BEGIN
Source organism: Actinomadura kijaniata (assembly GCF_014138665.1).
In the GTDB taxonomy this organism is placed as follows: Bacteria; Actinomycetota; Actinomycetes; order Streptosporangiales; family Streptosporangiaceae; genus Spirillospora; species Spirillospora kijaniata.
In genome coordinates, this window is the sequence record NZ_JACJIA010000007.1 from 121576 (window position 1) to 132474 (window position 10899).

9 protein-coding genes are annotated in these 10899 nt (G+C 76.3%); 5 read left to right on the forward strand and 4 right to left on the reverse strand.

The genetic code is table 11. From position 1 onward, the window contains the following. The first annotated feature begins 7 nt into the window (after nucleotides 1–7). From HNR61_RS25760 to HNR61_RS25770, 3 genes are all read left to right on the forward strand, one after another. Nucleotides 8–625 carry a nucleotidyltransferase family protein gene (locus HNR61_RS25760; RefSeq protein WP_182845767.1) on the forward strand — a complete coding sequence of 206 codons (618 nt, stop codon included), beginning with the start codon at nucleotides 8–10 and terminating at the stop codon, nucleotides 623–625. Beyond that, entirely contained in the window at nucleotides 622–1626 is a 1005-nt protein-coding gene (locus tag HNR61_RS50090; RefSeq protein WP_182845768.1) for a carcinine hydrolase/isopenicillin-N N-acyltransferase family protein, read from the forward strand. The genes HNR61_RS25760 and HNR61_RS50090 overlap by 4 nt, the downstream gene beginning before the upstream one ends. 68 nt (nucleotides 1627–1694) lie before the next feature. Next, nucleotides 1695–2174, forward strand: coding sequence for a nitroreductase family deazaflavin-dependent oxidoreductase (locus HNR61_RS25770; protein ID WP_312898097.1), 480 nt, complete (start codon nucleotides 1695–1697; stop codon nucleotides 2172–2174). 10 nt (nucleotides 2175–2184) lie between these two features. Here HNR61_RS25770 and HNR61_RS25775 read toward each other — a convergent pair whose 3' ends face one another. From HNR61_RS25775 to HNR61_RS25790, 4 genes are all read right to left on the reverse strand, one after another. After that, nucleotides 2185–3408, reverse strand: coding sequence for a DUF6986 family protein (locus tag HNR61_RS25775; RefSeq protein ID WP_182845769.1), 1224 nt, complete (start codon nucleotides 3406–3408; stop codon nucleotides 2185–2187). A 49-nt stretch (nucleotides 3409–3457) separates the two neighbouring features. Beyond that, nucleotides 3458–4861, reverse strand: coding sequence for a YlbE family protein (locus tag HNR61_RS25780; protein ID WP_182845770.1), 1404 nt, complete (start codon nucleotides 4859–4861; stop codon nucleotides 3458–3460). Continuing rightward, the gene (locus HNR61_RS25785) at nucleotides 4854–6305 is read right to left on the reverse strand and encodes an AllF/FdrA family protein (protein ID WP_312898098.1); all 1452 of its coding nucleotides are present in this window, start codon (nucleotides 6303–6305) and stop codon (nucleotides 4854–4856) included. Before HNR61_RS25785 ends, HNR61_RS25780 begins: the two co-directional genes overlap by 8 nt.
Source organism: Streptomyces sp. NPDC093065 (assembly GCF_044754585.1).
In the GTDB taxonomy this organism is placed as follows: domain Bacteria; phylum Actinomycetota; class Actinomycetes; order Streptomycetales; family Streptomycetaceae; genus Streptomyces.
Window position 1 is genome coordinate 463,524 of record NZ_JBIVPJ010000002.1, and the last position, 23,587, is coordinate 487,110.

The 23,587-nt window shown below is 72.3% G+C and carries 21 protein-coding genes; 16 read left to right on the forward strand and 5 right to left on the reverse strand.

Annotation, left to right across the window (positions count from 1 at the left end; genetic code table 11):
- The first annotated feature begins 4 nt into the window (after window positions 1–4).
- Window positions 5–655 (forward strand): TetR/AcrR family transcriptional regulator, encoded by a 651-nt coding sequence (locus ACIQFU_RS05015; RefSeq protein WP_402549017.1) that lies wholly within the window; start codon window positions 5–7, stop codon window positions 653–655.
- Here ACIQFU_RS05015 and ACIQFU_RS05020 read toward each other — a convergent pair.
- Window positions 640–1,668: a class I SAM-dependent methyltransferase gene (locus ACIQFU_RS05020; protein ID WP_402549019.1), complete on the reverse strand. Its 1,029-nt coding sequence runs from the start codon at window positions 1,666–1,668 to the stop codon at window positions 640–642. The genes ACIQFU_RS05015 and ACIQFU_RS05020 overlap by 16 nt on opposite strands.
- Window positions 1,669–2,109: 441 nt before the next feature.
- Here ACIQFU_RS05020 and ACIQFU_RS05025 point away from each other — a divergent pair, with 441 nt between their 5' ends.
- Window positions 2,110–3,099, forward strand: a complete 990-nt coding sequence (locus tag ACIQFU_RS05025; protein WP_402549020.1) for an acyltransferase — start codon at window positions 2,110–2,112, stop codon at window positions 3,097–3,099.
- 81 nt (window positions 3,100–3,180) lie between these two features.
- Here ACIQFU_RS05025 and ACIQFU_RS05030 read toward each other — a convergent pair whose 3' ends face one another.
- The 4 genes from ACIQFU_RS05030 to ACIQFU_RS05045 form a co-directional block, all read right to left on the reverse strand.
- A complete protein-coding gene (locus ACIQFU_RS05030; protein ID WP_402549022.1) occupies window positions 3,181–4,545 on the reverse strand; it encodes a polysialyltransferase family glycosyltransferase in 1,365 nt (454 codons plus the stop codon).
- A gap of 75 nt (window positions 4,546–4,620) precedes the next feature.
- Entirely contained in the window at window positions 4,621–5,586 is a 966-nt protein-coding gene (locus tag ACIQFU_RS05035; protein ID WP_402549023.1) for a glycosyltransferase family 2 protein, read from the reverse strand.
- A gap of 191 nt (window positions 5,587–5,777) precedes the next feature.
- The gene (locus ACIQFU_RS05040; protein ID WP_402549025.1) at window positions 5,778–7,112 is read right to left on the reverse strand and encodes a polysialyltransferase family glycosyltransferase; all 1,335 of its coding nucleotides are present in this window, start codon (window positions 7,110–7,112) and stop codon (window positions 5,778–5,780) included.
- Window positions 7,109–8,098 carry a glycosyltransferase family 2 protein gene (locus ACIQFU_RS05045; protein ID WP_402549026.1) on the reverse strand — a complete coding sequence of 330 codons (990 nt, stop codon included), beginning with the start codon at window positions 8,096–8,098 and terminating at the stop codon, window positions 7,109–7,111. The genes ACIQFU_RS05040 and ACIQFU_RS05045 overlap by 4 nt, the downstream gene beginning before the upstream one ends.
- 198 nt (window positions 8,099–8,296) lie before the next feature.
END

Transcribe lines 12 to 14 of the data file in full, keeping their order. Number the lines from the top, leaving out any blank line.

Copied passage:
- Window positions 5–655 (forward strand): TetR/AcrR family transcriptional regulator, encoded by a 651-nt coding sequence (locus ACIQFU_RS05015; RefSeq protein WP_402549017.1) that lies wholly within the window; start codon window positions 5–7, stop codon window positions 653–655.
- Here ACIQFU_RS05015 and ACIQFU_RS05020 read toward each other — a convergent pair.
- Window positions 640–1,668: a class I SAM-dependent methyltransferase gene (locus ACIQFU_RS05020; protein ID WP_402549019.1), complete on the reverse strand. Its 1,029-nt coding sequence runs from the start codon at window positions 1,666–1,668 to the stop codon at window positions 640–642. The genes ACIQFU_RS05015 and ACIQFU_RS05020 overlap by 16 nt on opposite strands.